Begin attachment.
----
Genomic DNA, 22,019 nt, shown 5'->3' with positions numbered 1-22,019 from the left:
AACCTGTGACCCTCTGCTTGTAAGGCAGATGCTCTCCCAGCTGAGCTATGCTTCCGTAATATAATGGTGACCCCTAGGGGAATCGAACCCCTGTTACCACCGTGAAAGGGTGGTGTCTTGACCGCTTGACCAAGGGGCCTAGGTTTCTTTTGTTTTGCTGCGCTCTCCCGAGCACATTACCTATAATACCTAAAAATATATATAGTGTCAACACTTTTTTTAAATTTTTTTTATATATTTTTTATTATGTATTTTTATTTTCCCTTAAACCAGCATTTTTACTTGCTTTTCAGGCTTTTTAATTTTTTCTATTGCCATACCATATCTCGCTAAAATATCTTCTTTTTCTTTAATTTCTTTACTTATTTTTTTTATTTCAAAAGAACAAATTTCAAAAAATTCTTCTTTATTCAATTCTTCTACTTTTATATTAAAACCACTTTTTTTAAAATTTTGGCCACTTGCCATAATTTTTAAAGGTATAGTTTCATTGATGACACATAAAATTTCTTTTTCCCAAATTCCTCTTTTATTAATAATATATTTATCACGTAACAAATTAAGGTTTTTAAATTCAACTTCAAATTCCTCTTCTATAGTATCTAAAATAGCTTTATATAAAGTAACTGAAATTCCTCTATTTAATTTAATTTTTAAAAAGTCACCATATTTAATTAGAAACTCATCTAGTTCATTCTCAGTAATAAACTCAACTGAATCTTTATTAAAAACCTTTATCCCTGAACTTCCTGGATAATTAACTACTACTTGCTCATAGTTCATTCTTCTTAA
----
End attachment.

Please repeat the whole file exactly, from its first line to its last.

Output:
Genomic DNA, 22,019 nt, shown 5'->3' with positions numbered 1-22,019 from the left:
AACCTGTGACCCTCTGCTTGTAAGGCAGATGCTCTCCCAGCTGAGCTATGCTTCCGTAATATAATGGTGACCCCTAGGGGAATCGAACCCCTGTTACCACCGTGAAAGGGTGGTGTCTTGACCGCTTGACCAAGGGGCCTAGGTTTCTTTTGTTTTGCTGCGCTCTCCCGAGCACATTACCTATAATACCTAAAAATATATATAGTGTCAACACTTTTTTTAAATTTTTTTTATATATTTTTTATTATGTATTTTTATTTTCCCTTAAACCAGCATTTTTACTTGCTTTTCAGGCTTTTTAATTTTTTCTATTGCCATACCATATCTCGCTAAAATATCTTCTTTTTCTTTAATTTCTTTACTTATTTTTTTTATTTCAAAAGAACAAATTTCAAAAAATTCTTCTTTATTCAATTCTTCTACTTTTATATTAAAACCACTTTTTTTAAAATTTTGGCCACTTGCCATAATTTTTAAAGGTATAGTTTCATTGATGACACATAAAATTTCTTTTTCCCAAATTCCTCTTTTATTAATAATATATTTATCACGTAACAAATTAAGGTTTTTAAATTCAACTTCAAATTCCTCTTCTATAGTATCTAAAATAGCTTTATATAAAGTAACTGAAATTCCTCTATTTAATTTAATTTTTAAAAAGTCACCATATTTAATTAGAAACTCATCTAGTTCATTCTCAGTAATAAACTCAACTGAATCTTTATTAAAAACCTTTATCCCTGAACTTCCTGGATAATTAACTACTACTTGCTCATAGTTCATTCTTCTTAA